Stephane: These smart solutions may help to accelerate basic access to everyone. It will not replace the infrastructure but it may help to implement the solution more wisely and more rapidly. For example, again if you use the comparison of the phone, who today will recommend to develop a fixed phone infrastructure in one country? Nobody, because it’s already gone. If you take this example and transfer it to water, then why will you still use old technology if you have something better on the market? Of course you need to make sure it’s cost-efficient. You cannot introduce a very expensive technology in a very low-income area. I think this is our role in ADB, to push the markets to develop a cost-efficient solution.
Everything now seems to be about data from technology, especially to understand a situation.
Stephane: As you know to work in one country or city, you have to understand the situation and I strongly think that the diagnosis part is extremely important. It has to be an overall diagnosis where you take into account not only the technical aspect but also the capacity and operational constraints. Currently, we are developing a utility diagnostics tool that will introduce these different components – capacities, technical, and organizational levels of the utility – to make sure that we make a good diagnosis and be able to understand how we need to develop the utility.
In my previous professional life, one important lesson I learned was a good utility operation is like alchemy, or chemistry. You need a lot of different ingredients to make it work. And in order to identify all these ingredients we are developing this online diagnostics tool that will allow to diagnose all these components and to propose practical solutions to address issues, including climate change. This is really something we want to introduce. It’s impossible today not to take into account climate change so we’re also trying to develop an ADB tool that at asset level can consider climate change data at the short, medium, and long term. It’s really something we hope is innovative and of course the idea is to develop the best infrastructure with ADB funds and to make sure they are operated the best way possible.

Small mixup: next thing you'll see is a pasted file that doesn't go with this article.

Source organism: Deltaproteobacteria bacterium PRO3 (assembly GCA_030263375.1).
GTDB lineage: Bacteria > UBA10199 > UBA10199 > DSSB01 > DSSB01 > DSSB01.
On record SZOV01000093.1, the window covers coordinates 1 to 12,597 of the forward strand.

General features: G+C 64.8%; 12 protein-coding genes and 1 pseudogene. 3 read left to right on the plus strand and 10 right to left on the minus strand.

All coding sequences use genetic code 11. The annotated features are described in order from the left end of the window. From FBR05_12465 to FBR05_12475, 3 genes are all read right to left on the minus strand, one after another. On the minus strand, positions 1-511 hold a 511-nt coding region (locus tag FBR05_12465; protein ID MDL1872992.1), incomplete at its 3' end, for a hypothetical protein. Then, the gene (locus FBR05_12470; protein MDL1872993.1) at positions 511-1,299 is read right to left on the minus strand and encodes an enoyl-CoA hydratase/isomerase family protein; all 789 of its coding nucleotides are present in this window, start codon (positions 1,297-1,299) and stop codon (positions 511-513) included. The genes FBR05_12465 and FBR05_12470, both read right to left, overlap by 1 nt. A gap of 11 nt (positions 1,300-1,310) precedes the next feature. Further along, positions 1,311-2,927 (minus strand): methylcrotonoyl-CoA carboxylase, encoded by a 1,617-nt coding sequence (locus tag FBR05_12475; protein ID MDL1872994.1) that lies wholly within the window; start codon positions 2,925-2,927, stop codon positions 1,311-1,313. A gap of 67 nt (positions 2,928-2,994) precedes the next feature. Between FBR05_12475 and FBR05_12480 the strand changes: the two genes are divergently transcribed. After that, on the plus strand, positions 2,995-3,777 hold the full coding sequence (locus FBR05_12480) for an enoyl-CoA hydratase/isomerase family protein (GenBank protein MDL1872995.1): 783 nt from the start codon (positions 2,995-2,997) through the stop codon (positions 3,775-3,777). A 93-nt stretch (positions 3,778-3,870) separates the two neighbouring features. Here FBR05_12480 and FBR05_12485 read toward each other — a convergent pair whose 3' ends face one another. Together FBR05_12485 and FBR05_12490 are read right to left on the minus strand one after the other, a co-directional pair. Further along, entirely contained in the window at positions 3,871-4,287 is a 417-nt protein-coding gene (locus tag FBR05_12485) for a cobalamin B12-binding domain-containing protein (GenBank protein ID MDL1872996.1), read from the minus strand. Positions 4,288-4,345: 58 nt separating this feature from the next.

Do you foresee any challenges in wanting to be innovative in ADB, since the organization itself is still trying to learn this?
Stephane: I think having worked in challenging contexts gave me this trait of being persistent. I’m not stopping at the first difficulty. I think having landed a role in SDCC [the Sustainable Development and Climate Change Department] is the perfect place to experiment since we are less on the operations and the daily stress of project implementation. We have more chance to link with other partners and experiment things. It’s also why I will start to push, as much as possible, for field experimentation in the scope of a technical assistance or even in projects, and to try bringing in new types of actors in ADB.
What do you like to do outside of work?
Stephane: I like outdoor sports and it’s what I try to do during summer or vacation. I like hiking or going to the seaside. Eventually I’ll try to start that here in Manila. For now during the weekends I’m quite busy with my family, organizing our activities. I’m the driver on weekends! I like music also. I play drums and used to play guitar before. It’s a good way to socialize in any country you’re going or if I want to take a break from work. It’s also something my spouse and I impart to my kids, playing an instrument. We have a music room in the house. I hope it’s not too hard for the neighbors!